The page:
Central Europe: Poland - Wawel Hill: Polish Royal Ground in Krakow

By Cubie - January 15, 2015

Wawel Hill is the residence of Poland's monarchs in the Royal Castle. The royals were both crowned and buried in the Wawel Cathedral (Katedra Wawelska). This current cathedral, is the third of the constructed after both the first and second one were destroyed. The initial structure is a Gothic structure, the chapels of different styles were built around later.

Wawel Cathedral is very recognisable as the structure looks like a mix and match from different generation and the prominent gold dome. Somehow it doesn't look funny, and I actually think it is a beautiful cathedral. The original structure of this cathedral is a simple Romanesque church in the 12th century. The white base  of the nearest tower is the original. The tower with the gold dome is the Sigismund's Chapel and it was made with 80 pounds of gold and recognised as the finest Renaissance chapel north of the Alps. It's tower next to it was built 150 years later, a copy of Sigismund's Chapel but with a different colour and missing the signature gold dome. Sigismund the Old, is one of the Jagiellonian Kings of Poland who was responsible for Krakow's Renaissance renovation in the 16th century.

There were several museum and exhibition in the Wawel Castle. Ticket prices vary depending on which room or exhibit of your choice. When we asked our friendly reception staff at the hostel, they spoke of the famous painting by Leonardo da Vinci but unsure as to what the animal was called in English, so the conversation was something like, "There's a famous painting, the one a lady holding an animal...."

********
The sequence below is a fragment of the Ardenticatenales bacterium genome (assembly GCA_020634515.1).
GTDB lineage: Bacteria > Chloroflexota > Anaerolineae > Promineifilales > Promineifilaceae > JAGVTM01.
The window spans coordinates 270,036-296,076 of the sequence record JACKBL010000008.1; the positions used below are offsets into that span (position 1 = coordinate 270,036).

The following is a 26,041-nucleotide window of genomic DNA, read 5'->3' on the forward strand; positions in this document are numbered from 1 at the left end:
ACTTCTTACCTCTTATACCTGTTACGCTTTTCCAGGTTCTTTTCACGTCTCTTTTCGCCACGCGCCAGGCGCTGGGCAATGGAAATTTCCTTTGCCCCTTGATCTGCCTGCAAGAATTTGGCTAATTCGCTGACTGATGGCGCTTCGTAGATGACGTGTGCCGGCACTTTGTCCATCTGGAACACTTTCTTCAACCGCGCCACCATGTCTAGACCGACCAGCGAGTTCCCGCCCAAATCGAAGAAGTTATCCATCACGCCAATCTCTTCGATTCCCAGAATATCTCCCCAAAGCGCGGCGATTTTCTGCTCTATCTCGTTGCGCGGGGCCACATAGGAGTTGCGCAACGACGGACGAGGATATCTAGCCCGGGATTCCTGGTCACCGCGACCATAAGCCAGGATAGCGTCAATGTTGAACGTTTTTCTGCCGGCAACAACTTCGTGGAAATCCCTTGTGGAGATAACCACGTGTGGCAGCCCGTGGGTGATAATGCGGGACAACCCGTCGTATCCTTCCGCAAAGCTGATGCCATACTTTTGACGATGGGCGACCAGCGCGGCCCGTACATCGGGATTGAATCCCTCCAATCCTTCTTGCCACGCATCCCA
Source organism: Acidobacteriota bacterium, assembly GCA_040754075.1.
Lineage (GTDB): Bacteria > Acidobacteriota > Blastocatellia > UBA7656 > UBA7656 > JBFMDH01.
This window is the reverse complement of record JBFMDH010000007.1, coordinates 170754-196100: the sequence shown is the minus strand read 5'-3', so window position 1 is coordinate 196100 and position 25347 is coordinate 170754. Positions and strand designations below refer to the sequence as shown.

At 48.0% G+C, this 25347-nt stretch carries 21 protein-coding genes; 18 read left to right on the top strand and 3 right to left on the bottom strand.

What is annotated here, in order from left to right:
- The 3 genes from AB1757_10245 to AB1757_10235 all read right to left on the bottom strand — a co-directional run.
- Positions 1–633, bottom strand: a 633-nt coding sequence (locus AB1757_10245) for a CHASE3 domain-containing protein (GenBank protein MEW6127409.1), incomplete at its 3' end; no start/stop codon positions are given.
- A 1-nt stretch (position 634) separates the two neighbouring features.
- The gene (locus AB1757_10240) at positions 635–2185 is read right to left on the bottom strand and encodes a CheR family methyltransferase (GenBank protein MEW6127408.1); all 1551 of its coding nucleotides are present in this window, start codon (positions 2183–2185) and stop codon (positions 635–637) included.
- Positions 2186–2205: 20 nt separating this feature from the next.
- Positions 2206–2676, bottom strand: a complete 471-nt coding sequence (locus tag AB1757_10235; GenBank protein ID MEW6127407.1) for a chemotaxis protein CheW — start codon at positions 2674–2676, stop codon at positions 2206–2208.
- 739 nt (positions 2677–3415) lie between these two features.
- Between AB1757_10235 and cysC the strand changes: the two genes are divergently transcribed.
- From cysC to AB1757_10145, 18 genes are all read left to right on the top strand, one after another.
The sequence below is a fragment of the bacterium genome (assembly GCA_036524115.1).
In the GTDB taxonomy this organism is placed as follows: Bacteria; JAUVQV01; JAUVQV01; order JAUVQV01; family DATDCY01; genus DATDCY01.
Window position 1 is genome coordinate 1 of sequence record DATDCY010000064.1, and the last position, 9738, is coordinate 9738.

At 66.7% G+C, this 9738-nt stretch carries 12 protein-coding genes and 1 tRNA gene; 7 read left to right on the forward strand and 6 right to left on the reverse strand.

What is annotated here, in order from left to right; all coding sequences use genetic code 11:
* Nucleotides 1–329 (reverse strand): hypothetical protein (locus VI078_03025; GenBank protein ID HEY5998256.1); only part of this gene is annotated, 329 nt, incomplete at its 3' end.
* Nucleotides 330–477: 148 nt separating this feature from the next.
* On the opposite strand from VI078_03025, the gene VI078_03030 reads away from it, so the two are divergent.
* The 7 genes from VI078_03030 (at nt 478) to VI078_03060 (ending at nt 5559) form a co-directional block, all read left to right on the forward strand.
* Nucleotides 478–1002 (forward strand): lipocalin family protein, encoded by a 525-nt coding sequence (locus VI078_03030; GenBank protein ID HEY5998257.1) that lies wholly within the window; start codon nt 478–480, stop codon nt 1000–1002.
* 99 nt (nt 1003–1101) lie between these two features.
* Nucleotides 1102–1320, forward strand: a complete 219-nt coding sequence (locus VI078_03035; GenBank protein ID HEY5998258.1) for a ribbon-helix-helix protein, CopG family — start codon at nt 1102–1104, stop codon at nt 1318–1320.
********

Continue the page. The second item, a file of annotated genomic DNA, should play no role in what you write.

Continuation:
Wawel Castle from outside the wall
The painting on exhibit is Leonardo da Vinci's "Lady with an Ermine". We didn't get the tickets to see this painting, instead we paid entrance fee of 21zł for Royal State Rooms (Komnaty Krolewskie). Photography was prohibited so no  photos taken. Deposit of backpacks or larger bags are compulsory, from memory it was free of charge. For fun, we also paid entrance fee to visit the Dragon's Den (Smocza Jama) at 3zł. Just because... errrr, Dragon's Den sounds cool, no? :P

Entrance to the Dragon's Den

Once you exit the den, a dragon would greet you at the other end.

Why, you ask? That's because of the Legend of the Wawel Dragon.

Once upon a time, there was a terrible fire-belching dragon lived in a cave at the bottom of Wawel Hill. The dragon terrorized the farmers and ate their sheep. The king wanted this dragon to be destroyed and promised his daughter's hand to whoever killed the dragon. Many tried but unsuccessful.

One day, a young and handsome but poor (sounds like the making of some Hindi movie) shoemaker's apprentice named Krak tried his luck despite he has no armour, horse or sword.

Krak bought a dead sheep from the butcher and some sulphur from a miner. He stuffed the sulphur inside the sheep, put the sheep by the dragon's cave and waited for the dragon to come out.

This tricked the greedy dragon to come out from his cave. He ate the sheep and the sulphur caught fire in the dragon's stomach. To quench the fire on his stomach, the dragon drank a lot of water and this prevented him from breathing fire, he only breathed out steam. He was so swollen, exploded and died.

Krak married the princess and succeeded the King after he passed away. Krak built a castle on top of Wawel Hill and it was where the Kings of Poland lived for hundreds of years. A city was built around the hill and this is Krakow, after their king.

So there you have it, Wawel Hill - symbol of Polish royalty and independence.

Side note: Now addicted to choc chip cookies too >.<"

  • Share:

You Might Also Like